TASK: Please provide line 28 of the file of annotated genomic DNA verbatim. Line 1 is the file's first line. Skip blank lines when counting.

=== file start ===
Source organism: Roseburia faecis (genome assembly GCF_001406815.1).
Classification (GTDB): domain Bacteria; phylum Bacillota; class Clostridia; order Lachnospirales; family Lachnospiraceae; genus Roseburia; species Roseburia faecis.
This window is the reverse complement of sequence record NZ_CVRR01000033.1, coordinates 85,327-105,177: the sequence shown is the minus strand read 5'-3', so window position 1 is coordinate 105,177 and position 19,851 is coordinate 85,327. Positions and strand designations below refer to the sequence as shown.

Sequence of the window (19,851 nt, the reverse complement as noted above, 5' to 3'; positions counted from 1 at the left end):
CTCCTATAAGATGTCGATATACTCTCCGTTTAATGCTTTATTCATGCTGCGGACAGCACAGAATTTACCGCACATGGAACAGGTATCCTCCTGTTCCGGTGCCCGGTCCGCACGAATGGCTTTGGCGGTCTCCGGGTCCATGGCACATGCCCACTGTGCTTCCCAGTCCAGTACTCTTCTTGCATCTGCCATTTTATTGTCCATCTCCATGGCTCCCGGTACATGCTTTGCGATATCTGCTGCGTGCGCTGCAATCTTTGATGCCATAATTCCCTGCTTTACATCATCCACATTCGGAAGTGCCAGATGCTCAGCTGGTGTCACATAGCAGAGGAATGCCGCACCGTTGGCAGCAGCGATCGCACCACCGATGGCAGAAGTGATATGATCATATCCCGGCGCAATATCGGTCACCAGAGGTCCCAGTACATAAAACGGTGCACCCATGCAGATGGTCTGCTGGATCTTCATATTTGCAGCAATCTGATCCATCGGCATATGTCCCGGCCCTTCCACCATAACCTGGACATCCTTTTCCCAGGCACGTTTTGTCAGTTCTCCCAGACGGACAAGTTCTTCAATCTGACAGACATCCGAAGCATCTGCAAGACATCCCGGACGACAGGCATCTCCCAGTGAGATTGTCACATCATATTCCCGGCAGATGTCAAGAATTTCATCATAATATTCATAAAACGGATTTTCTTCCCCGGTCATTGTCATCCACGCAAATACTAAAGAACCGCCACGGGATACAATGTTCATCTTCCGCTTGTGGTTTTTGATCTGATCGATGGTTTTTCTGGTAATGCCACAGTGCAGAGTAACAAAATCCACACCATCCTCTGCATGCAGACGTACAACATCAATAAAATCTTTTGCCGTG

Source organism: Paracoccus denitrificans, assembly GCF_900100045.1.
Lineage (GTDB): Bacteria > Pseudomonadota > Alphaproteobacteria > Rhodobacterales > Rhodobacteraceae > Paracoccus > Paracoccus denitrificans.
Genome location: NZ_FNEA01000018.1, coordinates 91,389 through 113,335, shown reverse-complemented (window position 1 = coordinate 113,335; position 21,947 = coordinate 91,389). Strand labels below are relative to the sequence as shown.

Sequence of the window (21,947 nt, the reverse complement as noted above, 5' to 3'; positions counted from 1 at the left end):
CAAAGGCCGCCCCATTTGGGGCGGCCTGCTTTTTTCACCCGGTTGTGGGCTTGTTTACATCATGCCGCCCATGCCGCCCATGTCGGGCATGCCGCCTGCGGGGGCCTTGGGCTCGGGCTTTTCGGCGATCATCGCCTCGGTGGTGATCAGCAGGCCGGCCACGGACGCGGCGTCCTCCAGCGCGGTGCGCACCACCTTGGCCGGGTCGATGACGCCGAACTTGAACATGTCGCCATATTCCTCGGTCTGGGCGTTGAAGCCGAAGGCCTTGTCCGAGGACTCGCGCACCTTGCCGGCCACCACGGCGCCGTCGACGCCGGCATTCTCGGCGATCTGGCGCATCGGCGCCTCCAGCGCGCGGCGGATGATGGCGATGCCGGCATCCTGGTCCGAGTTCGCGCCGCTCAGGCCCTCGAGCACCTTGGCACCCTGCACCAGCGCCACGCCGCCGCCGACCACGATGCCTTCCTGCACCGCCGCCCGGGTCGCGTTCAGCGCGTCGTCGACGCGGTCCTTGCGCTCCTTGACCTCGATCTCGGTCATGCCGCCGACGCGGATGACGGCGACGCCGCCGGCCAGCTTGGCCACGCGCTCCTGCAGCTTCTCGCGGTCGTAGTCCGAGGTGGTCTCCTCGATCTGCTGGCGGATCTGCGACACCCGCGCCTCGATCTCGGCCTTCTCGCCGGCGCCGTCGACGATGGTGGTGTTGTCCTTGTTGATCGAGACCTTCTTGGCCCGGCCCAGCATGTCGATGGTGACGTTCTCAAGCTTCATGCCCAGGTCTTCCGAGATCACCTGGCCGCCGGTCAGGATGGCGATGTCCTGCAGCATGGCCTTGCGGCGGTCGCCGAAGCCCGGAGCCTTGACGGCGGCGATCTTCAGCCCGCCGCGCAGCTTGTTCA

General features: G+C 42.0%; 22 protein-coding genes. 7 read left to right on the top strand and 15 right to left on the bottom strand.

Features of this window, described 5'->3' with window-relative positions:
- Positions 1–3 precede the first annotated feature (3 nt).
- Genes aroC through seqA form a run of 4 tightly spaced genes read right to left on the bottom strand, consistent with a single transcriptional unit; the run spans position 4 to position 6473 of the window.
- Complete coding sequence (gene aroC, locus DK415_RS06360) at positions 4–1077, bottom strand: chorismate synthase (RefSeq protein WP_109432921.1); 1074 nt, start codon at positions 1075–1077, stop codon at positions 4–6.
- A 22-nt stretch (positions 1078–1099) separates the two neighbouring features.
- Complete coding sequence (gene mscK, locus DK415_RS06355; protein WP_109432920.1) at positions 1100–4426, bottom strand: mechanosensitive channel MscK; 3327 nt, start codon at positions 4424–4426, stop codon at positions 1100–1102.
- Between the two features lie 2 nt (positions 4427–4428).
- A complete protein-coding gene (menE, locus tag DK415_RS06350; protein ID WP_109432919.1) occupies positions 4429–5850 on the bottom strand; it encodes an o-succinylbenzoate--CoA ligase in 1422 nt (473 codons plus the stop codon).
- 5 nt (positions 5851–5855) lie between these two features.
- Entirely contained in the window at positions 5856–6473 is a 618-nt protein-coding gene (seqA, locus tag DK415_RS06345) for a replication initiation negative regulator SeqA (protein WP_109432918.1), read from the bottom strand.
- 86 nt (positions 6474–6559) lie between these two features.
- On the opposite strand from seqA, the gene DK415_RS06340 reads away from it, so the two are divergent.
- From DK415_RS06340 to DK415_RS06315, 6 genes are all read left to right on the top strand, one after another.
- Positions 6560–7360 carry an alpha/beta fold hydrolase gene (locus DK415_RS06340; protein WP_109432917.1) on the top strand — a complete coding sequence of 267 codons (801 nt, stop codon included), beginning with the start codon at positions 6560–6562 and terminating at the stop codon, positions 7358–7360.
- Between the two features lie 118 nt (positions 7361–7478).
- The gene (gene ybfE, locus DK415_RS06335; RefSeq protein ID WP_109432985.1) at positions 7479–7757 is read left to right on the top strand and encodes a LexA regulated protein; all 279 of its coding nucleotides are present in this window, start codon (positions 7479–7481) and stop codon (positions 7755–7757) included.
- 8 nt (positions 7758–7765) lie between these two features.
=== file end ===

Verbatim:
- 8 nt (positions 7758–7765) lie between these two features.